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The bitter global harvest of outlawing motherhood

According to the best guesses of those tracking the population of the world, last week the world passed a major milestone: the 8 billionth person was born on earth. The global population is projected to continue rising for the next few decades, and then a population decline—perhaps a precipitous one—is expected to begin.

This decline is coming because, on average, women are having fewer babies. The decades-long drop in fertility is precipitated by many factors including China’s forced one-child policy which has significantly impacted global population.

In the days before the one-child policy, the Chinese phrase for announcing “I’m pregnant,” was “I have happiness.” This sentiment changed, however, when becoming pregnant became a crime—a crime you could be socially punished, openly shamed, and physically assaulted for. By targeting and abusing women, the Chinese government got what it wanted: fewer people. But China also got something else it may not have anticipated: a nation of women who do not want children.

China now sees itself slipping toward economic collapse due to too few young workers to support the ageing population. Government forces are trying frantically to encourage women to have babies. But it may be too late to undo what they have done to motherhood.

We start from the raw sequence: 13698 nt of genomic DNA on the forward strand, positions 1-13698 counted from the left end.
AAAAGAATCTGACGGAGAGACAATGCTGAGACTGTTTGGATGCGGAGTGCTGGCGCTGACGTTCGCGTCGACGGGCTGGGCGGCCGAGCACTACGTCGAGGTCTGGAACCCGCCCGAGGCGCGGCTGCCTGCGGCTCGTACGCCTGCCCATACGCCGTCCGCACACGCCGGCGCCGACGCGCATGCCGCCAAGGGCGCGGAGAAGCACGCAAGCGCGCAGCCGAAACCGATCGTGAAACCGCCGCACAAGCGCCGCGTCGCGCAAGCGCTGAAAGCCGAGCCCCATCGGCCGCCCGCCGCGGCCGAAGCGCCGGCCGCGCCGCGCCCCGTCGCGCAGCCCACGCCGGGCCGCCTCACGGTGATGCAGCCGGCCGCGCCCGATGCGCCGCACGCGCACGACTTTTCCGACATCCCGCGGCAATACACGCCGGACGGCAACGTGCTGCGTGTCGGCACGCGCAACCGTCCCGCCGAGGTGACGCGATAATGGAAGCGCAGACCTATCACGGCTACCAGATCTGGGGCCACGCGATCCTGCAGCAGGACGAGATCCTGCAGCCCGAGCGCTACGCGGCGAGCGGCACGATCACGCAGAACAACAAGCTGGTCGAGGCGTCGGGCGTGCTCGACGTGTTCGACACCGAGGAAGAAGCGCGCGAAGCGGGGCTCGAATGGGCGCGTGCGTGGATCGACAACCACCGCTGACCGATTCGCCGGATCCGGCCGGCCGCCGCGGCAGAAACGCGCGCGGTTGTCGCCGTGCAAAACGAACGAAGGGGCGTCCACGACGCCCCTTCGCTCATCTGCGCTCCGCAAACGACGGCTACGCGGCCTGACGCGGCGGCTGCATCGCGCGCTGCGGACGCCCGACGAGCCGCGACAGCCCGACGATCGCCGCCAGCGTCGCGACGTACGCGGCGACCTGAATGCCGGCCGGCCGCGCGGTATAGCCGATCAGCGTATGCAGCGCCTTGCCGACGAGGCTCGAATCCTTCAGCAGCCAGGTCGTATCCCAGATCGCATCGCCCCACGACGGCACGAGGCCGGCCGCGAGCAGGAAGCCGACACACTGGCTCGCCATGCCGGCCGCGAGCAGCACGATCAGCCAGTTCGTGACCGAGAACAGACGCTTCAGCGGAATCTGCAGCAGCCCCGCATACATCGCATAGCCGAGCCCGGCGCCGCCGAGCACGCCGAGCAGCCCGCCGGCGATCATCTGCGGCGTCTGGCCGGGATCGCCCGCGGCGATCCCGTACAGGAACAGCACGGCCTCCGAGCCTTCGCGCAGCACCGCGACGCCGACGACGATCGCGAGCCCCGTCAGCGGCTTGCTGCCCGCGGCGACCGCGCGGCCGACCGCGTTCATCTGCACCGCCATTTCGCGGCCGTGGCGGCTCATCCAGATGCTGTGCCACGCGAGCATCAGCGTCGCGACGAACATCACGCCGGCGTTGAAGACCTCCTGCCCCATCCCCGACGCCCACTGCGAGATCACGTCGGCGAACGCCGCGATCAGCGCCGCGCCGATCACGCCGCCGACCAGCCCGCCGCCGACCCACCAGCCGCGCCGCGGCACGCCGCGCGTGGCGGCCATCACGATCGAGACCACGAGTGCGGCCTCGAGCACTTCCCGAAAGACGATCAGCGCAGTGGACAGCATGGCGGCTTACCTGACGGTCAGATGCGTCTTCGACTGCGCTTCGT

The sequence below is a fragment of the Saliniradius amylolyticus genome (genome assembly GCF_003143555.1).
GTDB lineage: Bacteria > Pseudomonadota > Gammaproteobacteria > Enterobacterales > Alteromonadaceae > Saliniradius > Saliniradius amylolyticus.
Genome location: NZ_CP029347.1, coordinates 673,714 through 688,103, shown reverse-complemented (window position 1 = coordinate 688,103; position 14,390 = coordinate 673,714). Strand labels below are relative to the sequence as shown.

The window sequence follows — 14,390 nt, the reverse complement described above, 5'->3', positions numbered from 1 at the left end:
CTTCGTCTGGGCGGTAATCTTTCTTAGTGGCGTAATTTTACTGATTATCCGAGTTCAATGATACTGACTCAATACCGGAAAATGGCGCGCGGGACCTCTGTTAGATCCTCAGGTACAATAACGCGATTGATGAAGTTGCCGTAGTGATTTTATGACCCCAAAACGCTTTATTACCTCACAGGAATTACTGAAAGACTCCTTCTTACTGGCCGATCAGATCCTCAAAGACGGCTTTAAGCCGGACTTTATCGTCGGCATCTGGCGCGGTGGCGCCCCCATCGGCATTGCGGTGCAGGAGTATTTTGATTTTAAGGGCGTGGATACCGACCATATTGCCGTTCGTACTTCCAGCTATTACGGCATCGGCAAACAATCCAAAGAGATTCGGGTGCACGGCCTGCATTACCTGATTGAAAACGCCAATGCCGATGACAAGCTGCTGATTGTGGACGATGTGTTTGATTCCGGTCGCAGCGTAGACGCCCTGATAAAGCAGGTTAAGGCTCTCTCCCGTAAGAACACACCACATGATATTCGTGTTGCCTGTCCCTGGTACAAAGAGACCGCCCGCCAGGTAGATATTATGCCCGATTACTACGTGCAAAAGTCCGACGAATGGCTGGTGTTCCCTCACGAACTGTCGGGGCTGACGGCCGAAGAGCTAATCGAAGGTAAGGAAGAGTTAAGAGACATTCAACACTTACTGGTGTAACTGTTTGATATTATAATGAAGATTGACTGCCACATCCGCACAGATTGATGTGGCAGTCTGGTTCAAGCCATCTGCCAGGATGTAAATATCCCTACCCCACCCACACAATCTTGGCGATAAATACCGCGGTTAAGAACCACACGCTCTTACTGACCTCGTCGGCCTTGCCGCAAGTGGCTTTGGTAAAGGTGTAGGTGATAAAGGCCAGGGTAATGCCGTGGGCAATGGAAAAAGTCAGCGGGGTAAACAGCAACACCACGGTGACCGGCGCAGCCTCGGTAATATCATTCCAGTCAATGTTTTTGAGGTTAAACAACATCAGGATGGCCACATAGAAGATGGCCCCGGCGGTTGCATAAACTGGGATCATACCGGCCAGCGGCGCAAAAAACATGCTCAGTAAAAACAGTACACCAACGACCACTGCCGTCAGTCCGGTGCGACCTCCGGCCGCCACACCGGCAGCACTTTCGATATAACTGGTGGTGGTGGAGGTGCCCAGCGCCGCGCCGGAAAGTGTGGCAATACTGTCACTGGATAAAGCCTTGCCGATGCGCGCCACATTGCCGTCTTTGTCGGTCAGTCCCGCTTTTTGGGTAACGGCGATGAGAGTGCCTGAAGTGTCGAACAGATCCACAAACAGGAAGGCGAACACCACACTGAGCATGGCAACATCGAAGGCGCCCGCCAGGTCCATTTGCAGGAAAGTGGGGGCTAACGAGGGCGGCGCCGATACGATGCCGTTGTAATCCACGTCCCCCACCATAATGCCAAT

But what have they done, exactly?

You reap what you sow

After years of being told that childbearing is unnecessary, socially inappropriate, and in some cases criminal, young women began to believe it. A recent article by He Huifeng highlights the issue. She says, “Many of China’s Gen Z women are looking to break free from the shackles of marriage and children, to live for themselves.” She says that for these young women, “Winning at life does not necessarily involve getting married or having children, no matter how much their parents and the government want them to.”

One woman He cites says life is more about “living for yourself” and says she does not think the presence of a husband or child could help her be successful. One advertising director, Liu Xin, told He, “‘Live for yourself’ has become a go-to advertising campaign that many brands use to lure female consumers, since a large number of women under the age of 35 only want to please themselves in terms of consumption and lifestyles … They want to have an easy life.”

Liu explains further, “Actually, ‘lying flat’ is prevalent among young women, not only in terms of work but also in respect to marriage and children.” According to He, “Lying flat, or tang ping, represents the mindset of literally lying down instead of being a productive member of society. Rather than striving to study hard, buy a home, or even start a family, many young people are rejecting it all to ‘lie flat.’”

After years of living as only children, having their fertility forcibly suppressed, and being told that children are a bane to be avoided like the plague—in concert with increasing economic resources—the situation seems to have given birth to a new kind of woman. A self-serving, self-focused woman who does not see herself as a unique and powerful giver and commander of life, but as a cog in the wheel of humanity who has only her own ease to consider. Of course, many childless women are motivated more by economic concerns than by self-seeking; this can also be tracked back largely to the intentional development of a society that values public work over private family-based service.

Returning to ancient wisdom

“Lying flat” and rejecting a life course that includes responsibility, work, managing stress, planning, and sacrifice—a life course that many would call “growing up”—is not just a problem for Chinese youth. We see a similar phenomenon in America and elsewhere. Why?